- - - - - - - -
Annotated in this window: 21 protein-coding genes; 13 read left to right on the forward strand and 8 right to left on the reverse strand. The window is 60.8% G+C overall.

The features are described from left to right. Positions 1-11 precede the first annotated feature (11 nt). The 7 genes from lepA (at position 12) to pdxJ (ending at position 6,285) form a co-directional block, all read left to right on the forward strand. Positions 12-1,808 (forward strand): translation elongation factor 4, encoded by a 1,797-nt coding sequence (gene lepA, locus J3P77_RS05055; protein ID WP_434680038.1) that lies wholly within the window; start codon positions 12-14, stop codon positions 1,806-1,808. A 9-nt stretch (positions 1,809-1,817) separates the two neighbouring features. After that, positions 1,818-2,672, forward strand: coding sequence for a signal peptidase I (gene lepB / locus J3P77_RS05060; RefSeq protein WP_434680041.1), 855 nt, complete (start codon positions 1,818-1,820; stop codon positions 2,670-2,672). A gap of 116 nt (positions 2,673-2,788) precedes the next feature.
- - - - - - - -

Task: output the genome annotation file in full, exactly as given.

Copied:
Annotated in this window: 21 protein-coding genes; 13 read left to right on the forward strand and 8 right to left on the reverse strand. The window is 60.8% G+C overall.

The features are described from left to right. Positions 1-11 precede the first annotated feature (11 nt). The 7 genes from lepA (at position 12) to pdxJ (ending at position 6,285) form a co-directional block, all read left to right on the forward strand. Positions 12-1,808 (forward strand): translation elongation factor 4, encoded by a 1,797-nt coding sequence (gene lepA, locus J3P77_RS05055; protein ID WP_434680038.1) that lies wholly within the window; start codon positions 12-14, stop codon positions 1,806-1,808. A 9-nt stretch (positions 1,809-1,817) separates the two neighbouring features. After that, positions 1,818-2,672, forward strand: coding sequence for a signal peptidase I (gene lepB / locus J3P77_RS05060; RefSeq protein WP_434680041.1), 855 nt, complete (start codon positions 1,818-1,820; stop codon positions 2,670-2,672). A gap of 116 nt (positions 2,673-2,788) precedes the next feature.